This is Classical Break on Somer Valley FM, and I’m Rupert Kirkham.  Today’s programme of music from  the United States was researched and written by Michael Burrows.  We’ve just heard Fanfare For The New Atlantis by Alan Hovhaness.  Atlantis, a city fabled retrospectively for its advanced civilization, science and philosophy, is said to have disappeared beneath stormy waves of the Mediterranean, to be Invoked by ancient scholars and neo-Platonists of the 17th Century alike, a kind of missing link in the chain of human culture, a void on which any imagination could work wonders of Utopia and hopeful searching for solutions to earthly and heavenly mysteries, its true geographical and historical position or circumstances of loss being not the least of those mysteries.

Drawing of Atlantis

Hovhaness’ music calls forth this State of story in effortless grandeur of broad paragraphs, fluid but unobscure harmony and rich but clear-lined, trumpet--led orchestration, timeless, sombre, pure, with ancient gravity wrought out of chant and responses of deliberate weight, melody forming the rhythmical patterns, adorned by brass tuckets on one note and, latterly, thrilling scalic rushes in the string-section.  Some long-lost marvel rises up before our eyes.  An extraordinary vision, this, from 1975.

The United States has developed an enviable variety in self-expression in All genres of Art-music:   symphonists of the calibre of Hovhaness, Ives, Copland, Schuman, Sowerby,  Harris... and purveyors of morelight-weight music whose productions, though popular, are also to be discussed as an artistic achievement.   In light music, Jazz, though in itself an inexhaustibly creative tradition, surely doesn’t have things all its own way.  What are we to make, for example, of this spry and sage song written in evident heartfeltness by the  immensely vigorous and prolific March-king, John Philip Sousa?

Track 2:  You’ll Miss Lots of Fun When You’re Married, Sousa

You’ll Miss Lots of Fun When You’re Married, by Sousa.

Trained at Reed College and the Eastman School of Music, Jacob Avshalamov was born in China in 1919.  His Siberian father, Aaron, was his first teacher, a composer in his own right and collector of Chinese folk music, which influenced his and, later, certain of his son’s works; Jacob’s other tutors included Ernst Toch and Aaron Copland.   His works include large-scale cantatas and symphonic movements as well as numerous small-scale instrumental pieces and songs.  Let’s hear his song for soprano, accompanied by flute, viola and piano, Taking Leave of A Friend, one of 3 settings of poems by the T’ang poet, Li Po.  Wholetone, euphonious and gentle, there is a Ravellian sensibility in this music, the accompaniment seemingly incised in its sparseness, the line improvisatory-sounding in its imitative entries.  After a long introduction, the voice comes in on its deeply nostalgic atmosphere.  This song was Avshalamov’s first chamber-piece, composed when he was 20, but revised many years later.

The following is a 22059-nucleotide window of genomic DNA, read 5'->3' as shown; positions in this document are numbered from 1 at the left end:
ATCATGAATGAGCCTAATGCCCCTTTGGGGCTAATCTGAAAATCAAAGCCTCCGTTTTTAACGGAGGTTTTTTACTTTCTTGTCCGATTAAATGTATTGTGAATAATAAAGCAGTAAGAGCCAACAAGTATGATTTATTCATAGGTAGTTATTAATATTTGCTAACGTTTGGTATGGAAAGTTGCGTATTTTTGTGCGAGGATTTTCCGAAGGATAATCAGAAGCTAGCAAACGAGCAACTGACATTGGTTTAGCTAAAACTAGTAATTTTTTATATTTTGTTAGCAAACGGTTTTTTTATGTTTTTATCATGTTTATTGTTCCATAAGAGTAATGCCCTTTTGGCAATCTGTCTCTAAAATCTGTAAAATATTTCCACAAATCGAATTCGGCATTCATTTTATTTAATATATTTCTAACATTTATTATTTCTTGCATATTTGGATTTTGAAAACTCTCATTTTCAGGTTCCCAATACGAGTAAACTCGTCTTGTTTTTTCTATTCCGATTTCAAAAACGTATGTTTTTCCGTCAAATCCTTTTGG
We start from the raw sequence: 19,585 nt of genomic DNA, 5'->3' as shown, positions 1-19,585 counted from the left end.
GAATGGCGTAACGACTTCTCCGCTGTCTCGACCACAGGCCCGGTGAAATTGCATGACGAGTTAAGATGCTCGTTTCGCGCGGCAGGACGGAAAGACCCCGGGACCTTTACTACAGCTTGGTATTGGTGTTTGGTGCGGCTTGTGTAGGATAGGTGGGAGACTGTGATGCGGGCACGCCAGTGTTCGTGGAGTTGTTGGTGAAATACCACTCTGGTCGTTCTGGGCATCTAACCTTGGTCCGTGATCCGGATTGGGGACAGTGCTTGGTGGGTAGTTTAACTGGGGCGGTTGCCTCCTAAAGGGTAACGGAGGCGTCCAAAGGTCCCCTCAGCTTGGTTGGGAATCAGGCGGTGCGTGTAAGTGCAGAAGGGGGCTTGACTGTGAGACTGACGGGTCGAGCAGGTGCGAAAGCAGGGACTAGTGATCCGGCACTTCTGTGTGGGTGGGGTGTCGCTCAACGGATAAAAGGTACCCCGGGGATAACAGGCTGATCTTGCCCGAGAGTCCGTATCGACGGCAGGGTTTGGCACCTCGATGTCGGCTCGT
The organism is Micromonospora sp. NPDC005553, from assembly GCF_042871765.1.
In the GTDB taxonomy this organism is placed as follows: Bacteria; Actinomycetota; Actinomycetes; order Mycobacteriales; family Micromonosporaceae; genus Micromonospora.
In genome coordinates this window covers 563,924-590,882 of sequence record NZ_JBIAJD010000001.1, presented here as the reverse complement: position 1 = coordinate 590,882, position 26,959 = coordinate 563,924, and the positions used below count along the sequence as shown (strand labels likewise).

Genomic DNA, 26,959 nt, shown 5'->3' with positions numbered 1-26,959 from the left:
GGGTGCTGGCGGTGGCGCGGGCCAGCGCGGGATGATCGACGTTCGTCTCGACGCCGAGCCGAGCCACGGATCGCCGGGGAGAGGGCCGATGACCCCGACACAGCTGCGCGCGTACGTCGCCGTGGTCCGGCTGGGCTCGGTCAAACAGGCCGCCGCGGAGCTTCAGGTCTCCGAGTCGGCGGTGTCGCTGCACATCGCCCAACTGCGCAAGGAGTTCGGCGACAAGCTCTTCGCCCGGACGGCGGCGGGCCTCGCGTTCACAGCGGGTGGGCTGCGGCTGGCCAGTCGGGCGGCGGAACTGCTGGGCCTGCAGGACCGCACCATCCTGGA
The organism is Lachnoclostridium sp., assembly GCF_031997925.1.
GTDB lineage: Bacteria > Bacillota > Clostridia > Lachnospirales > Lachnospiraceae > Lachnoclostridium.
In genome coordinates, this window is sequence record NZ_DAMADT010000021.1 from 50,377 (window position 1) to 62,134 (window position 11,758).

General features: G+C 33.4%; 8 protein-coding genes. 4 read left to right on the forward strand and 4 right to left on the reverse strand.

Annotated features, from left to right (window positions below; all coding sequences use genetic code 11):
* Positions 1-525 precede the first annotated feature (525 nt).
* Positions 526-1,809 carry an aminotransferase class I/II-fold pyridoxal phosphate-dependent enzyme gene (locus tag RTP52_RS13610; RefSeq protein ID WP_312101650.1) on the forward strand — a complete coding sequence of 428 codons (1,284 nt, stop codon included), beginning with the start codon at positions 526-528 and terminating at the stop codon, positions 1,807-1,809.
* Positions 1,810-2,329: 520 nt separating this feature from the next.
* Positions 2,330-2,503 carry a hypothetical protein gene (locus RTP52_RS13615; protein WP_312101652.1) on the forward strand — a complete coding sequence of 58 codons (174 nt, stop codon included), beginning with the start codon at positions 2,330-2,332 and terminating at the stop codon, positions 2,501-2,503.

Track 3:  Taking Leave of A Friend, Avshalamov

One name in our list of great symphonists of the United States may not be well-known to even many Americans.  Leo Sowerby, known largely for his church-music and songs, wrote 5 symphonies for orchestra, one for solo-singers, choir and orchestra  and two for organ-solo.  The Second orchestral Symphony was written in 1927-8, when Sowerby was 32 years old, his career as composer and choir--master and teacher well into its stride, with frequent large-scale commissions from  the then conductor of the Chicago Symphony Orchestra, Frederick Stock to live up to.  In three movements, the Symphony in B Minor is a compact, well-argued piece, elliptical and introspective, in which power is derived from limitation of means.  The first movement, Sonatina, is formed from two subjects with a bridge-passage between them.  The first subject is chant-like, with some jazzy irregularity of rhythm and teasing turns of harmony.  The bridge passage brings one to a less busy but somehow restless, questioning lyricism.  Development follows, with percussively underlined fragments of the chant in canon and imitation, combined with the second  subject, which is as summarily dealt-with.  The First Subject and bridge-passage only are recapitulated, the bridge-passage elaborated and, after further squalls, the close gives almost the last word to the bridge-passage, as fresh in high woodwind as at first, but the dying fall belongs to the first subject, smoothed, but defiantly in the minor.  This is fascinating, teasing music, recognizably of its time and nation, every bit as effective as the symphonies of Copland, and of similar sources in Americana – perhaps of urban jazz and New England, with a soupcon of the Mid-West.

Track 4:  2nd Symphony in B Minor, Movt 1:  Sonatina, Sowerby